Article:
APPEAL by the plaintiff, The People of the State of New York, from a judgment of the County Court of Chenango county, entered in the office of the clerk of said county on the 28th day of September, 1910, sustaining the defendant's demurrer to an indictment for forgery in the first degree.
James P. Hill, District Attorney, for the appellant.
Julien Scott, for the respondent.
The defendant was indicted by the grand jury of the county of Chenango for forgery in the first degree and on arraignment interposed a demurrer alleging various grounds of insufficiency of the indictment, the principal ones of which were that it did not state the unlawful act which the defendant did constituting the crime of forgery in the first degree, nor set forth whom he intended to defraud.
The indictment contains two counts. The first alleges that the defendant committed the crime of forgery in the first degree in that he 'with intent to defraud, unlawfully and feloniously, did forge a certain deed and indenture of conveyance purporting to be the act of one Sarah J. Birdsall, by which certain rights and interests in real property were purported to be transferred, conveyed, charged and effected, and by which said forged deed and indenture of conveyance the rights and interests in certain real property in said deed described as hereinafter set forth were purported to be transferred and conveyed to one William Ray Hawkins, which said forged instrument and signature is as follows, that is to say:' (Quoting the deed, signature, acknowledgment, signature of the witness and notary in full.) The second count alleges the commission of the same crime at a different town in the county, in that the defendant with intent to defraud 'did feloniously utter, dispose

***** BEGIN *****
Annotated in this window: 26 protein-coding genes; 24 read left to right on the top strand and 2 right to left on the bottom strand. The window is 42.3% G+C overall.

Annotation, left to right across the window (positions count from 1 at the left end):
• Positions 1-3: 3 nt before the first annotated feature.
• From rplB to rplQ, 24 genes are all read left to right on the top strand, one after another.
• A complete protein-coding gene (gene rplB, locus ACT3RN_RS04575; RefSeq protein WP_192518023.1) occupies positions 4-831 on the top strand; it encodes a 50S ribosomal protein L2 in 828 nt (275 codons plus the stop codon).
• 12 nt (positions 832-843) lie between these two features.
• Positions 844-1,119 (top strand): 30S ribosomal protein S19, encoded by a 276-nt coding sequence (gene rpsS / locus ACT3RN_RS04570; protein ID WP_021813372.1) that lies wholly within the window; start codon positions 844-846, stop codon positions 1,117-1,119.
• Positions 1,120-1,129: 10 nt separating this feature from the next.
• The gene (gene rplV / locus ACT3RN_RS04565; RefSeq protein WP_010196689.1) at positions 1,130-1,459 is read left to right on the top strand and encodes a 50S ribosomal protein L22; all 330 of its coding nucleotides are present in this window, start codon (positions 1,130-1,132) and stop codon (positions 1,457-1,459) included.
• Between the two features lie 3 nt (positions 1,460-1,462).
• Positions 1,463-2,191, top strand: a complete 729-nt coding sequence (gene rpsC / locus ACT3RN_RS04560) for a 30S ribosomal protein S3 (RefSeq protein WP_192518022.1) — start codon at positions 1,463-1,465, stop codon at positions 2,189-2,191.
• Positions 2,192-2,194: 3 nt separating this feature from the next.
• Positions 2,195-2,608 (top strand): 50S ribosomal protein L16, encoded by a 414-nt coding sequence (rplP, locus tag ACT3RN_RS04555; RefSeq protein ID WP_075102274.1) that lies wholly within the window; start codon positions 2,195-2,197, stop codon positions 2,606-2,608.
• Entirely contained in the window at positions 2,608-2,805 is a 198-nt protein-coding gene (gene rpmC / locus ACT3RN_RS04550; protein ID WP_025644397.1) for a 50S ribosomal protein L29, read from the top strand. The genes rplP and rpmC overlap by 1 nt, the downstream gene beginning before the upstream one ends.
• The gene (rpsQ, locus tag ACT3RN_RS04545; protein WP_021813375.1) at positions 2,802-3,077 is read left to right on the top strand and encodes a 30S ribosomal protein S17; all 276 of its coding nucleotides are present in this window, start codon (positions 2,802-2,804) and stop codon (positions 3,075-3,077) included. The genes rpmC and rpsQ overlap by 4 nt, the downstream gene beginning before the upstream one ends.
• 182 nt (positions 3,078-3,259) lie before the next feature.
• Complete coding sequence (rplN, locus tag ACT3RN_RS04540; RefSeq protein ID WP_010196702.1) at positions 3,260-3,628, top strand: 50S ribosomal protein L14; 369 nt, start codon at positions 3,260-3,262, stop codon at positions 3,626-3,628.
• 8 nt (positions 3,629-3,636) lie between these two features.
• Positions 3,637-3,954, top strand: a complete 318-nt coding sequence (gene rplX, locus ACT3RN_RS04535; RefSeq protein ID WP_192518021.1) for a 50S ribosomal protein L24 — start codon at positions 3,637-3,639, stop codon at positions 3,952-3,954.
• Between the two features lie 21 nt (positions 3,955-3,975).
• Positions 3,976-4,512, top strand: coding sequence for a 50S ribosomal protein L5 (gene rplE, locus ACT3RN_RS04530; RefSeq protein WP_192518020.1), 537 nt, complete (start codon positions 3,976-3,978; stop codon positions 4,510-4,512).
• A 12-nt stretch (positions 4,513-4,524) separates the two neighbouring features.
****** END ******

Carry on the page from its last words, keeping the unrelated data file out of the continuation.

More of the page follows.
of and put off as true a certain forged deed and indenture of conveyance purporting to be the act of one Sarah J. Birdsall by which certain rights and interests in real property purported to be transferred, conveyed, charged and effected, being the same forged instrument and writing set forth in the first count of this indictment, to which reference is hereby made, the said Charles A. Hoyt then and there well knowing the same to be forged.'
The ground upon which the learned county judge came to the conclusion that these counts did not set forth the acts constituting the crime of forgery with sufficient particularity to constitute a good indictment, was that forgery could be committed in various ways--by false making, or counterfeiting, or alteration, or erasure, or obliteration, or signing of the name of the alleged grantor, or a witness, or notary, or by piecing together, with intent to defraud, parts of genuine instruments; and because the crime could be committed in such different manner it was incumbent upon the People to allege in what way it was claimed the defendant committed the forgery so that he might prepare his defense intelligently and be protected from further prosecution for the same crime.
The entire deed is charged to have been forged and is set forth in full in the indictment, and if the defendant should be acquitted under the present indictment such acquittal would clearly be a defense to any subsequent specific charge of forging any particular part of the instrument, and, therefore, there can be no question of the defendant being twice put in jeopardy for the same offense.
The crime with which the defendant is sought to be charged is alleged to have been committed in 1905, when section 509 of the Penal Code was in force. That section provided as follows: 'A person is guilty of forgery in the first degree who, with intent to defraud, forges: 1. A will or codicil of real or personal property, or the attestation thereof, or a deed or other instrument, being or purporting to be the act of another, by which any right or interest in property is or purports to be transferred, conveyed, or in any way charged or affected.'
The indictment is in the precise form approved in People v. Alderdice (120 A.D. 368) and ...